$\begin{array}{cc}\left[\begin{array}{c}{X}_{\mathrm{out}}\ue8a0\left(k\right)\\ {X}_{\mathrm{out}}^{*}\ue8a0\left(k\right)\end{array}\right]=\left[\begin{array}{cc}{\alpha}_{k}& {\xi}_{k}\\ {\eta}_{k}^{*}& {\beta}_{k}^{*}\end{array}\right]\ue8a0\left[\begin{array}{c}{X}_{i\ue89e\text{\hspace{1em}}\ue89en}\ue8a0\left(k\right)\\ {X}_{i\ue89e\text{\hspace{1em}}\ue89en}^{*}\ue8a0\left(k\right)\end{array}\right]=U\ue8a0\left(k\right)\ue8a0\left[\begin{array}{c}{X}_{i\ue89e\text{\hspace{1em}}\ue89en}\ue8a0\left(k\right)\\ {X}_{i\ue89e\text{\hspace{1em}}\ue89en}^{*}\ue8a0\left(k\right)\end{array}\right],& \left(4\right)\end{array}$

[0070]
where U(k) is a 2by2 matrix called imbalance matrix.

[0071]
The abovederived matrix may be applied to two cascaded networks shown in FIG. 8, where the input is
$Y\ue8a0\left(t\right)=\sum _{k=N}^{N}\ue89e\text{\hspace{1em}}\ue89eX\ue8a0\left(k\right)\xb7\mathrm{exp}\ue8a0\left(\mathrm{j2\pi}\ue89e\text{\hspace{1em}}\ue89ek\ue89e\text{\hspace{1em}}\ue89e{\Delta}_{F}\ue89et\right)$

[0072]
exp(j2ρkΔ
_{F}t) and outputs of the first
800 and second
802 networks are
${Y}_{1}\ue8a0\left(t\right)=\sum _{k=N}^{N}\ue89e\text{\hspace{1em}}\ue89e{X}_{1}\ue8a0\left(k\right)\xb7\mathrm{exp}\ue8a0\left(\mathrm{j2\pi}\ue89e\text{\hspace{1em}}\ue89ek\ue89e\text{\hspace{1em}}\ue89e{\Delta}_{F}\ue89et\right)$

[0073]
exp(j2πkΔ
_{F}t) and
${Y}_{2}\ue8a0\left(t\right)=\sum _{k=N}^{N}\ue89e\text{\hspace{1em}}\ue89e{X}_{2}\ue8a0\left(k\right)\xb7\mathrm{exp}\ue8a0\left(\mathrm{j2\pi}\ue89e\text{\hspace{1em}}\ue89ek\ue89e\text{\hspace{1em}}\ue89e{\Delta}_{F}\ue89et\right),$

[0074]
exp(j2πkΔ
_{F}t), respectively. Furthermore,
$\left[\begin{array}{c}{X}_{1}\ue8a0\left(k\right)\\ {X}_{1}^{*}\ue8a0\left(k\right)\end{array}\right]={U}_{1}\ue8a0\left(k\right)\ue8a0\left[\begin{array}{c}X\ue8a0\left(k\right)\\ {X}^{*}\ue8a0\left(k\right)\end{array}\right]\ue89e\text{\hspace{1em}}\ue89e\mathrm{and}\ue89e\text{\hspace{1em}}\left[\begin{array}{c}{X}_{2}\ue8a0\left(k\right)\\ {X}_{2}^{*}\ue8a0\left(k\right)\end{array}\right]={U}_{2}\ue8a0\left(k\right)\ue8a0\left[\begin{array}{c}{X}_{1}\ue8a0\left(k\right)\\ {X}_{1}^{*}\ue8a0\left(k\right)\end{array}\right].$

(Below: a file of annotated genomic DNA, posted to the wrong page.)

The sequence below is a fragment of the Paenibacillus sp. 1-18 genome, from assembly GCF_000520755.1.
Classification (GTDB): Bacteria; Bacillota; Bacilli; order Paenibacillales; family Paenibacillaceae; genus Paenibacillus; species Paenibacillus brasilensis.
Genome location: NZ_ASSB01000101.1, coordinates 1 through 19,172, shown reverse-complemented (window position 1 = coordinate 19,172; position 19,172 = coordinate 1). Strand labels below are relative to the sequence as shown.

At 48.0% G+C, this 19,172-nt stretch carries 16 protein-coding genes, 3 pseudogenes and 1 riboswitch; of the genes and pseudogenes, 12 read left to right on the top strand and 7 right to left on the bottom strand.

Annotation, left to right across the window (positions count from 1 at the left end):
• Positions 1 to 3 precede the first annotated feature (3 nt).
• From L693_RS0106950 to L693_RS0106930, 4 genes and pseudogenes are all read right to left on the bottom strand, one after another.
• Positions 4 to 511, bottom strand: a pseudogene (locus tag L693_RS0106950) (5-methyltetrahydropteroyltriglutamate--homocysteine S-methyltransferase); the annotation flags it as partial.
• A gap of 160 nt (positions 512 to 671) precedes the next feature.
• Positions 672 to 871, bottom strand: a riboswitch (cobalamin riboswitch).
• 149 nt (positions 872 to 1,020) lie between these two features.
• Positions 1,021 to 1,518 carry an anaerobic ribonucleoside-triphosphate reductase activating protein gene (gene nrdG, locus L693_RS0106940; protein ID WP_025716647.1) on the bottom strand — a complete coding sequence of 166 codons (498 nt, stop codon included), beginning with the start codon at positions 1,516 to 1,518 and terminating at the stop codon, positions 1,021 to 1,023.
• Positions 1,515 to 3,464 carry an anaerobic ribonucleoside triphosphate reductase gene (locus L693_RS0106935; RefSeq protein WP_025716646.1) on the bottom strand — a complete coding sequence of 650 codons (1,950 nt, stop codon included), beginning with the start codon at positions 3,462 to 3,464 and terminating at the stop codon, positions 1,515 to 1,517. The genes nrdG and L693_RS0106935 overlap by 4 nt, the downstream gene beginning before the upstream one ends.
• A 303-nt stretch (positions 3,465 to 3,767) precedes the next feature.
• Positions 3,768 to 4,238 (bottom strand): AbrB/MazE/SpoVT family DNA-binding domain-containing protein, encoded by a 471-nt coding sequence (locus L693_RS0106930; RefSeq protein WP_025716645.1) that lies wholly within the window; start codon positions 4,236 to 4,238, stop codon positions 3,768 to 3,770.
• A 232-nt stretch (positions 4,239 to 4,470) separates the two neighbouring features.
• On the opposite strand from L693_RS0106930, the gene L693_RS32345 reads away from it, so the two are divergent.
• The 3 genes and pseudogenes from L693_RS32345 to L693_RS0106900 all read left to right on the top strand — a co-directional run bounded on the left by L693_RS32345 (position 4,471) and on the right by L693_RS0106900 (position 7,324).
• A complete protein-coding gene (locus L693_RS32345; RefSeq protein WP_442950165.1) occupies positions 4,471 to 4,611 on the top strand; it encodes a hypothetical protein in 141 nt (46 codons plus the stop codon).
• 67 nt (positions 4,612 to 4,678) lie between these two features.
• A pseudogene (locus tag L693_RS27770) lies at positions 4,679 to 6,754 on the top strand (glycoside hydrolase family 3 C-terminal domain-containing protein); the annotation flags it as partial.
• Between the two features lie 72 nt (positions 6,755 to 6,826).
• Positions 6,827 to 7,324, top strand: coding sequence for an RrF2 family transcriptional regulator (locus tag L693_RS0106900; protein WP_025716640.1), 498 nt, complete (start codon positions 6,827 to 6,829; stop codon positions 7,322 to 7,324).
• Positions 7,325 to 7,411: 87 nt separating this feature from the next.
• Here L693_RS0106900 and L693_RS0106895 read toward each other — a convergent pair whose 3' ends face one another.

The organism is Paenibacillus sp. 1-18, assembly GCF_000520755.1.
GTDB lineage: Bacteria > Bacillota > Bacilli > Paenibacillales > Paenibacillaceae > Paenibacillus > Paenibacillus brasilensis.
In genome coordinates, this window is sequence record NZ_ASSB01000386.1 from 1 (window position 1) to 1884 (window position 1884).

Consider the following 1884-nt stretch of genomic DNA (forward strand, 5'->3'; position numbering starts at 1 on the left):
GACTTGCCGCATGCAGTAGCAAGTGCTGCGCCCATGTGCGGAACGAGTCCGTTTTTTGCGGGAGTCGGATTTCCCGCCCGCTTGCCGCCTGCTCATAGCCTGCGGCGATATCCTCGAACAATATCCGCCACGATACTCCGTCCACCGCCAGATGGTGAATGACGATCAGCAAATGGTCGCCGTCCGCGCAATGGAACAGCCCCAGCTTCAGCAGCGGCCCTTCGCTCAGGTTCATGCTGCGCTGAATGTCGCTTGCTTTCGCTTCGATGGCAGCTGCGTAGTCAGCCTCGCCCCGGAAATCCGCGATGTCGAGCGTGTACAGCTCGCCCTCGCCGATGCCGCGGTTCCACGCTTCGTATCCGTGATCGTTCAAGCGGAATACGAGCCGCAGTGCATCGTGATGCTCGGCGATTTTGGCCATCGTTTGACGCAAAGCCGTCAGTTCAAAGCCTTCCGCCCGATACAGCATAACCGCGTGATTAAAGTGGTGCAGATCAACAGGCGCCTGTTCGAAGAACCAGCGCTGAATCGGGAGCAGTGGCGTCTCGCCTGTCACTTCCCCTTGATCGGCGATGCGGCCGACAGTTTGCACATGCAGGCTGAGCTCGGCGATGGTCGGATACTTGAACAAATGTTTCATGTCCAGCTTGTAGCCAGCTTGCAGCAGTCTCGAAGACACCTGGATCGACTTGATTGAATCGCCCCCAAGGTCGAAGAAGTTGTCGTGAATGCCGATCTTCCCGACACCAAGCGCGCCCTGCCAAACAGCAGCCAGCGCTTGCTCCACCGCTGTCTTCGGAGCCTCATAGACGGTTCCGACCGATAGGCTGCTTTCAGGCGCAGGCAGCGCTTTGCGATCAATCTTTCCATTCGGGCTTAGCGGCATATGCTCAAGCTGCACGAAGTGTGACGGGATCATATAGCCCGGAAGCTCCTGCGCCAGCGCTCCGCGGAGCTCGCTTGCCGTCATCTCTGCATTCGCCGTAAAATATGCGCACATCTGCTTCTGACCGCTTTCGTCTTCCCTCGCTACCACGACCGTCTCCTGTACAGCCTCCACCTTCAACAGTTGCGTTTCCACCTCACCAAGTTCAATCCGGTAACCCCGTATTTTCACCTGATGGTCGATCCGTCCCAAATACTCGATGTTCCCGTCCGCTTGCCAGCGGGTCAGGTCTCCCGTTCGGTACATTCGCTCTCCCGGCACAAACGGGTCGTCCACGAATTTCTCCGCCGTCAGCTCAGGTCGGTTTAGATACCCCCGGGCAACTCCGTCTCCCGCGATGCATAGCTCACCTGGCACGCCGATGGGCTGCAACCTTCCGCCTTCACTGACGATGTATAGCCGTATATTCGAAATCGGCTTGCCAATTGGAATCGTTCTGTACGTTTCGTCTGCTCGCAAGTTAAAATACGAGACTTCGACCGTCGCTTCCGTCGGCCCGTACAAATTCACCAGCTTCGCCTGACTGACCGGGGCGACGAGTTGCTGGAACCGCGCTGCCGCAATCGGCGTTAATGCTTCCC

[0075]
Therefore,
$\left[\begin{array}{c}{X}_{2}\ue8a0\left(k\right)\\ {X}_{2}^{*}\ue8a0\left(k\right)\end{array}\right]={U}_{2}\ue8a0\left(k\right)\ue89e{U}_{1}\ue8a0\left(k\right)\ue8a0\left[\begin{array}{c}X\ue8a0\left(k\right)\\ {X}^{*}\ue8a0\left(k\right)\end{array}\right]=U\ue8a0\left(k\right)\ue8a0\left[\begin{array}{c}X\ue8a0\left(k\right)\\ {X}^{*}\ue8a0\left(k\right)\end{array}\right],$

[0076]
where U_{1}(k) and U_{2}(k) are the imbalance matrices of the first 800 and second 802 networks, respectively. U(k)=U_{2}(k)U_{1}(k) is the imbalance matrix of the overall network, at the frequency ω_{k}=2πkΔ_{F}.

[0077]
Any IQ network may be decomposed into a number of basic unbalanced IQ networks cascaded together. For example, FIG. 7A illustrates an IQ crosstalk network, where A and B may be transfer functions of any realizable linear system that takes realnumbered input and generates a realnumbered output. The crosstalk network may be equivalently represented by three basic cascaded unbalanced networks (see FIG. 7B), where first 700 and third 704 networks have gain imbalance and the second network 702 has phase imbalance similar to that due to the phase offset of the IQ mixer references. Accordingly, it can be seen that any operations related complex filtering (ideal or nonideal) may be modeled as feedforward (FIG. 9) or feedback (FIG. 10) networks. Parameters A, B, C, and D may be transfer functions of any realizable linear systems with gain and delay profile over a frequency band. Further, these networks may be decomposed into a number of cascaded simple IQ crosstalk networks. Therefore, the positive and negative frequency components at the input/output of such operations may be related to each other by the “imbalance coefficients” or “imbalance matrix” described earlier.

[0078]
There are many ways to obtain the imbalance coefficients, from which the inverse matrix of U(k) may be derived so that X(k) and X(−k) may be recovered from X(k) and x(−k) for a given k. One way to obtain the coefficients or the ratios of the coefficients is by sending some known training signals (such as sine wave tones) locally or remotely to the receiver (explained in detail in copending U.S. patent application Ser. No. 09/922,019).

[0079]
For demodulators, given the imbalance coefficients at a number of frequencies, the original signal at the input of an (unbalanced) IQ network can be recovered as follows. FIG. 11 is a detailed basic block diagram illustrating an example of a feedforward balancing block 1100 according to one embodiment of the invention. In one embodiment, a number (N+1) of the basic balancing blocks 1100 may be incorporated into FIG. 6 to form an IQ balancing block 604. The block 1100 includes first and second balancer 1102 and 1104, and first and second subtractors 1116 and 1126. The input signals to the balancing block 1100 are signals {circumflex over (X)}(k) and {circumflex over (X)}(−k), which are frequency components at the kth and −kth frequencies indexed symmetrically about zero. The output signals of the balancing block 1100 are

X _{out}(k)=(α_{k}β_{k}*−ξ_{k}η_{k}*)·X(k) and X _{out}(−k)=(α_{k}*β_{k}−ξ_{k}*η_{k})·X(−k),

[0080]
which are proportional to the frequency components of the desired signal at the IQ network input, up to some constant complex numbers. For convenience, in FIG. 11, let the first and second input signals be {circumflex over (X)}(k) and {circumflex over (X)}(−k), the first and second balancing signals be b(k) and b(−k), and the first and second balanced signals be X_{out}(k)=(α_{k}α_{k}*−ξ_{k}η_{k}*)·X(k) and X_{out}(−k)=(α_{k}*β_{k}−ξ_{k}*η_{k})·X(−k), respectively.